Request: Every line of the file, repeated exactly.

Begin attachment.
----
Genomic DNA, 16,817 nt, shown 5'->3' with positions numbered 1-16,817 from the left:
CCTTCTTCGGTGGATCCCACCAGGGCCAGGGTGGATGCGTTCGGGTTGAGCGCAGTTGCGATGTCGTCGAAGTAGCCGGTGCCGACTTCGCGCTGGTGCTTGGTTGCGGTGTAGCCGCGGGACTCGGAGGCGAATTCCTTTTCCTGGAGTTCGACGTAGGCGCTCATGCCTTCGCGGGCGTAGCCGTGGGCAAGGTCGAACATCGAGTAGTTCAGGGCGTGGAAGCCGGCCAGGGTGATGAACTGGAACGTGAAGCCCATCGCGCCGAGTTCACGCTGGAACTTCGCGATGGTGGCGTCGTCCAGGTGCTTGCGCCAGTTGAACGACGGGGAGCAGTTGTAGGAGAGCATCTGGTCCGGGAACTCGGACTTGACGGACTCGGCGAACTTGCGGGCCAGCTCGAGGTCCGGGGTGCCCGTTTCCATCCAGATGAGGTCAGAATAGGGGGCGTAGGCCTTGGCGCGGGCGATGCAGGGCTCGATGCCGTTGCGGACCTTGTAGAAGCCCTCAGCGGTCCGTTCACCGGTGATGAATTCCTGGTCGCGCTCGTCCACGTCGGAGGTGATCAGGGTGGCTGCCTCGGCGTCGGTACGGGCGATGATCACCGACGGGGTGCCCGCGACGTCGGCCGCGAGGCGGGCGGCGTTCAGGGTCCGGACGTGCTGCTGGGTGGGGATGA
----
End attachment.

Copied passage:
Genomic DNA, 16,817 nt, shown 5'->3' with positions numbered 1-16,817 from the left:
CCTTCTTCGGTGGATCCCACCAGGGCCAGGGTGGATGCGTTCGGGTTGAGCGCAGTTGCGATGTCGTCGAAGTAGCCGGTGCCGACTTCGCGCTGGTGCTTGGTTGCGGTGTAGCCGCGGGACTCGGAGGCGAATTCCTTTTCCTGGAGTTCGACGTAGGCGCTCATGCCTTCGCGGGCGTAGCCGTGGGCAAGGTCGAACATCGAGTAGTTCAGGGCGTGGAAGCCGGCCAGGGTGATGAACTGGAACGTGAAGCCCATCGCGCCGAGTTCACGCTGGAACTTCGCGATGGTGGCGTCGTCCAGGTGCTTGCGCCAGTTGAACGACGGGGAGCAGTTGTAGGAGAGCATCTGGTCCGGGAACTCGGACTTGACGGACTCGGCGAACTTGCGGGCCAGCTCGAGGTCCGGGGTGCCCGTTTCCATCCAGATGAGGTCAGAATAGGGGGCGTAGGCCTTGGCGCGGGCGATGCAGGGCTCGATGCCGTTGCGGACCTTGTAGAAGCCCTCAGCGGTCCGTTCACCGGTGATGAATTCCTGGTCGCGCTCGTCCACGTCGGAGGTGATCAGGGTGGCTGCCTCGGCGTCGGTACGGGCGATGATCACCGACGGGGTGCCCGCGACGTCGGCCGCGAGGCGGGCGGCGTTCAGGGTCCGGACGTGCTGCTGGGTGGGGATGA